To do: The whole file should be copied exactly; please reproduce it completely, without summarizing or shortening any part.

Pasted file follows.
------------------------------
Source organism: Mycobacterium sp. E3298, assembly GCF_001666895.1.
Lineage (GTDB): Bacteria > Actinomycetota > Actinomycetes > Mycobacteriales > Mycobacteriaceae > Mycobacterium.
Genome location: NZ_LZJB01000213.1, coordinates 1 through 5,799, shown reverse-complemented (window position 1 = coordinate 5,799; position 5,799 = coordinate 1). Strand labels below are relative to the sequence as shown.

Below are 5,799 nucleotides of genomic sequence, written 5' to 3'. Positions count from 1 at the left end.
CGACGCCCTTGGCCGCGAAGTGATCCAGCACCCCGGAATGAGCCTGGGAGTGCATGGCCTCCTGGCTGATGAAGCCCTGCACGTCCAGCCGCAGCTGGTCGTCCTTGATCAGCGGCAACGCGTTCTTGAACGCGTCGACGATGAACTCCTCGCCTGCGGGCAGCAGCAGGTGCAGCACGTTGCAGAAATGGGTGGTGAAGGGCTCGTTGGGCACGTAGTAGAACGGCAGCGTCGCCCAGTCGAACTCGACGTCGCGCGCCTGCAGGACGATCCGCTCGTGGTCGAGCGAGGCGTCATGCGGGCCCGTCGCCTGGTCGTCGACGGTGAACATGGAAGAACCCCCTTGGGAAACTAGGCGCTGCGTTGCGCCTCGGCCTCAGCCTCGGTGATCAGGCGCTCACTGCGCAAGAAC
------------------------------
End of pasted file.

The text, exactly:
Source organism: Mycobacterium sp. E3298, assembly GCF_001666895.1.
Lineage (GTDB): Bacteria > Actinomycetota > Actinomycetes > Mycobacteriales > Mycobacteriaceae > Mycobacterium.
Genome location: NZ_LZJB01000213.1, coordinates 1 through 5,799, shown reverse-complemented (window position 1 = coordinate 5,799; position 5,799 = coordinate 1). Strand labels below are relative to the sequence as shown.

Below are 5,799 nucleotides of genomic sequence, written 5' to 3'. Positions count from 1 at the left end.
CGACGCCCTTGGCCGCGAAGTGATCCAGCACCCCGGAATGAGCCTGGGAGTGCATGGCCTCCTGGCTGATGAAGCCCTGCACGTCCAGCCGCAGCTGGTCGTCCTTGATCAGCGGCAACGCGTTCTTGAACGCGTCGACGATGAACTCCTCGCCTGCGGGCAGCAGCAGGTGCAGCACGTTGCAGAAATGGGTGGTGAAGGGCTCGTTGGGCACGTAGTAGAACGGCAGCGTCGCCCAGTCGAACTCGACGTCGCGCGCCTGCAGGACGATCCGCTCGTGGTCGAGCGAGGCGTCATGCGGGCCCGTCGCCTGGTCGTCGACGGTGAACATGGAAGAACCCCCTTGGGAAACTAGGCGCTGCGTTGCGCCTCGGCCTCAGCCTCGGTGATCAGGCGCTCACTGCGCAAGAAC